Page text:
Edict of Milan

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The Edict of Milan was a letter signed by the Roman emperors Constantine and Licinius, that proclaimed religious toleration in the Roman Empire. The letter was issued in 313, shortly after the end of the persecution of Christians by the emperor Diocletian.

With the Edict of Milan there began a period when Constantine granted favors to the Christian Church and its members.[1] The exact words of the edict are no longer known.

History[change | edit source]

The Edict of Milan was issued in 313 AD, in the names of the Roman Emperors Constantine I, who ruled the western parts of the Empire, and Licinius, who ruled the east. The two emperors were in Milan to celebrate the wedding of Constantine's sister with Licinius.

Remains of the Imperial palace of Mediolanum (Milan). The imperial palace (mainly built by Maximianus, colleague of Diocletian) was a large complex with several buildings, gardens, courtyards, for Emperor's private and public life, for his court, family and imperial bureaucracy.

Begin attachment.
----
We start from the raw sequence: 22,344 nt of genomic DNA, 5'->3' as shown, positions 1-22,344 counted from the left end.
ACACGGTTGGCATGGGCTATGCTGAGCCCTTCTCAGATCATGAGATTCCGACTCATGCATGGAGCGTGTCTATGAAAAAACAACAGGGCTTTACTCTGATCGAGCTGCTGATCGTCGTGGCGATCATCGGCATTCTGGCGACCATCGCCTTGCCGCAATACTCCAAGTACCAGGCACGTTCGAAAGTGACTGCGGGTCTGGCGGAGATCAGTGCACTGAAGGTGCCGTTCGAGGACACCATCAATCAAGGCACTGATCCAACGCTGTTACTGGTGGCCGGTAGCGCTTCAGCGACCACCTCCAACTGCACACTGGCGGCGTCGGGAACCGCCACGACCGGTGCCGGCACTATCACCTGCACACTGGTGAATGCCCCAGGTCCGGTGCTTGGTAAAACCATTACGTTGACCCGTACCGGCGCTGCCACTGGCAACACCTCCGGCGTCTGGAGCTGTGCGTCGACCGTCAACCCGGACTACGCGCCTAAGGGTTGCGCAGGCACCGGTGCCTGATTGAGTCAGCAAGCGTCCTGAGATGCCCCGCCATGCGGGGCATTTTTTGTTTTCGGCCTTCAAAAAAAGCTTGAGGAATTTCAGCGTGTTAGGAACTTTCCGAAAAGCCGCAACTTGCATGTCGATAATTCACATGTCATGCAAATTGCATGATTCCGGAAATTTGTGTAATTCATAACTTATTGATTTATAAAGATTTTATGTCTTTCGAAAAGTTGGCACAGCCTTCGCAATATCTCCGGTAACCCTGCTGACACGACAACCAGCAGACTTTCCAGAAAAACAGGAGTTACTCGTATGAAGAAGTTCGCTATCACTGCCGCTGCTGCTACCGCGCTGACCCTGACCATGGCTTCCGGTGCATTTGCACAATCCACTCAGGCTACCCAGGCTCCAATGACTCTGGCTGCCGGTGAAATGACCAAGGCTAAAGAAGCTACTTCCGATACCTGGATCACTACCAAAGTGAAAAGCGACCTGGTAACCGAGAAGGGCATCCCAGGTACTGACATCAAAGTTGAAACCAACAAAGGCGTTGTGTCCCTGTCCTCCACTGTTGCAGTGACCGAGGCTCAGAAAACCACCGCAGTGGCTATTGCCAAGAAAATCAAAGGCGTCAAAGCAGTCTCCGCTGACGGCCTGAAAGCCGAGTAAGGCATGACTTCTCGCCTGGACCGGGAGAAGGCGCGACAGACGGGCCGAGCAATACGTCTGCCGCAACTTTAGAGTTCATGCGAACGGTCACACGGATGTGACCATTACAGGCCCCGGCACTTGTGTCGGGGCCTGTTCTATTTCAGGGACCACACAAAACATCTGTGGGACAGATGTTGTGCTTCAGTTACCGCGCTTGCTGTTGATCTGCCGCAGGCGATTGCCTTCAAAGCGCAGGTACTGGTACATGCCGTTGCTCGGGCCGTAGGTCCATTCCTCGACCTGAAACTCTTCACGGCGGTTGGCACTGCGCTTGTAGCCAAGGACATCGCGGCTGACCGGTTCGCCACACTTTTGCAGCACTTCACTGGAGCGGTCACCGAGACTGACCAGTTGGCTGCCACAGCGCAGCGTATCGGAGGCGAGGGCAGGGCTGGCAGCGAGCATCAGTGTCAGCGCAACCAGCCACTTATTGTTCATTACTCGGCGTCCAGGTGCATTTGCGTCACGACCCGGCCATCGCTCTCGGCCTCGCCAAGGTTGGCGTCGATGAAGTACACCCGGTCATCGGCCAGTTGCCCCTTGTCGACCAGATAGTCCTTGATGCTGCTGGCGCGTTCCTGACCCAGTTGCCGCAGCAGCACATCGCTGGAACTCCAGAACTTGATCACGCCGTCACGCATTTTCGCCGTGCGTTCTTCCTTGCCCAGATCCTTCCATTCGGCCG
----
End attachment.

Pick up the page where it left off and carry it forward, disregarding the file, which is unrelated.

There had been already an edict of toleration issued by the emperor Galerius in 311. They were granted an indulgence, not favors.

Wherefore, for this our indulgence, they ought to pray to their God for our safety, for that of the republic, and for their own, that the commonwealth may continue uninjured on every side, and that they may be able to live securely in their homes.

But by the Edict of Milan the meeting places and other properties which had been taken from the Christians were to be returned:

...the same shall be restored to the Christians without payment or any claim of recompense and without any kind of fraud or deception...

References[change | edit source]

  1. "In the Ecclesiastical History, the Panegyric on Constantine and the life of Constantine... the guiding idea of Eusebius is the establishment of a Christian empire, of which Constantine was the chosen instrument" (J.B. Bury, editor, Gibbon's Decline and Fall of the Roman Empire, vol. II, Appendix, p. 359).

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